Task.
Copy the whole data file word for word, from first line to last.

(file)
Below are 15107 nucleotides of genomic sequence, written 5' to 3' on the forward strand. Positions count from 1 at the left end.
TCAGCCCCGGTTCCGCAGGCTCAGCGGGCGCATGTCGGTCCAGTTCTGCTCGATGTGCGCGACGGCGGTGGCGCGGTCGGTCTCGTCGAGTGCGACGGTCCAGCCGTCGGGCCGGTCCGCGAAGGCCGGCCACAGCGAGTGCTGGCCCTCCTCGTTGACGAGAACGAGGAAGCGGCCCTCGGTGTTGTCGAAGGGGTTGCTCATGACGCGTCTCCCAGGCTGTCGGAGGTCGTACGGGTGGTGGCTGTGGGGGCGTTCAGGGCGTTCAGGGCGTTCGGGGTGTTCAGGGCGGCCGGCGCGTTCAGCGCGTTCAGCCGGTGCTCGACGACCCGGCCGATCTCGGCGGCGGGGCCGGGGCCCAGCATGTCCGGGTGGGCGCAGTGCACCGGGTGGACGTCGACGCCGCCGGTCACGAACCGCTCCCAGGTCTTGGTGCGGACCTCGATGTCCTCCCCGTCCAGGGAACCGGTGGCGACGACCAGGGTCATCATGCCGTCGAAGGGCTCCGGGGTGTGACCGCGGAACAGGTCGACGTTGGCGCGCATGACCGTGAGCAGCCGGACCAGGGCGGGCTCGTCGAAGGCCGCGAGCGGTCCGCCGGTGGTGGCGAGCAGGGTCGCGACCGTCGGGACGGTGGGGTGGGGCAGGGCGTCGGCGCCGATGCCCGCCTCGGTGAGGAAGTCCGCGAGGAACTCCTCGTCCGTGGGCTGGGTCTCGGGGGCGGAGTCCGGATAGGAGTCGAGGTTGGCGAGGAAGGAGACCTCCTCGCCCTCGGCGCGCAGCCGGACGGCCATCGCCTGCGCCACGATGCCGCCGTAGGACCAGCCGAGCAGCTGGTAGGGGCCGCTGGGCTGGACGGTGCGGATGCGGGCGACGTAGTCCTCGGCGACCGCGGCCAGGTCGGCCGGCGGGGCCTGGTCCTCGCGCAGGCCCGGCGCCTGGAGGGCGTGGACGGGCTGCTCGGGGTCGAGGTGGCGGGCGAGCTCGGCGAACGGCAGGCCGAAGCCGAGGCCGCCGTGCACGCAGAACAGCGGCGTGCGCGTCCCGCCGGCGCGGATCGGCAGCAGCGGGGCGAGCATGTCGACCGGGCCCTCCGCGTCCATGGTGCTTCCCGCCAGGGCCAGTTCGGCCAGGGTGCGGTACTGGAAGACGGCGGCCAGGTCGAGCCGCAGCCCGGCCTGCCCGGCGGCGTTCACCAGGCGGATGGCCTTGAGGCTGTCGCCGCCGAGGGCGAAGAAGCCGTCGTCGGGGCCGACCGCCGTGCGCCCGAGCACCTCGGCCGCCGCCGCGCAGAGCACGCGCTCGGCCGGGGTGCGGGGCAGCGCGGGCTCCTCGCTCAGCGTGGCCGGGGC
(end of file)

Below are 15107 nucleotides of genomic sequence, written 5' to 3' on the forward strand. Positions count from 1 at the left end.
TCAGCCCCGGTTCCGCAGGCTCAGCGGGCGCATGTCGGTCCAGTTCTGCTCGATGTGCGCGACGGCGGTGGCGCGGTCGGTCTCGTCGAGTGCGACGGTCCAGCCGTCGGGCCGGTCCGCGAAGGCCGGCCACAGCGAGTGCTGGCCCTCCTCGTTGACGAGAACGAGGAAGCGGCCCTCGGTGTTGTCGAAGGGGTTGCTCATGACGCGTCTCCCAGGCTGTCGGAGGTCGTACGGGTGGTGGCTGTGGGGGCGTTCAGGGCGTTCAGGGCGTTCGGGGTGTTCAGGGCGGCCGGCGCGTTCAGCGCGTTCAGCCGGTGCTCGACGACCCGGCCGATCTCGGCGGCGGGGCCGGGGCCCAGCATGTCCGGGTGGGCGCAGTGCACCGGGTGGACGTCGACGCCGCCGGTCACGAACCGCTCCCAGGTCTTGGTGCGGACCTCGATGTCCTCCCCGTCCAGGGAACCGGTGGCGACGACCAGGGTCATCATGCCGTCGAAGGGCTCCGGGGTGTGACCGCGGAACAGGTCGACGTTGGCGCGCATGACCGTGAGCAGCCGGACCAGGGCGGGCTCGTCGAAGGCCGCGAGCGGTCCGCCGGTGGTGGCGAGCAGGGTCGCGACCGTCGGGACGGTGGGGTGGGGCAGGGCGTCGGCGCCGATGCCCGCCTCGGTGAGGAAGTCCGCGAGGAACTCCTCGTCCGTGGGCTGGGTCTCGGGGGCGGAGTCCGGATAGGAGTCGAGGTTGGCGAGGAAGGAGACCTCCTCGCCCTCGGCGCGCAGCCGGACGGCCATCGCCTGCGCCACGATGCCGCCGTAGGACCAGCCGAGCAGCTGGTAGGGGCCGCTGGGCTGGACGGTGCGGATGCGGGCGACGTAGTCCTCGGCGACCGCGGCCAGGTCGGCCGGCGGGGCCTGGTCCTCGCGCAGGCCCGGCGCCTGGAGGGCGTGGACGGGCTGCTCGGGGTCGAGGTGGCGGGCGAGCTCGGCGAACGGCAGGCCGAAGCCGAGGCCGCCGTGCACGCAGAACAGCGGCGTGCGCGTCCCGCCGGCGCGGATCGGCAGCAGCGGGGCGAGCATGTCGACCGGGCCCTCCGCGTCCATGGTGCTTCCCGCCAGGGCCAGTTCGGCCAGGGTGCGGTACTGGAAGACGGCGGCCAGGTCGAGCCGCAGCCCGGCCTGCCCGGCGGCGTTCACCAGGCGGATGGCCTTGAGGCTGTCGCCGCCGAGGGCGAAGAAGCCGTCGTCGGGGCCGACCGCCGTGCGCCCGAGCACCTCGGCCGCCGCCGCGCAGAGCACGCGCTCGGCCGGGGTGCGGGGCAGCGCGGGCTCCTCGCTCAGCGTGGCCGGGGC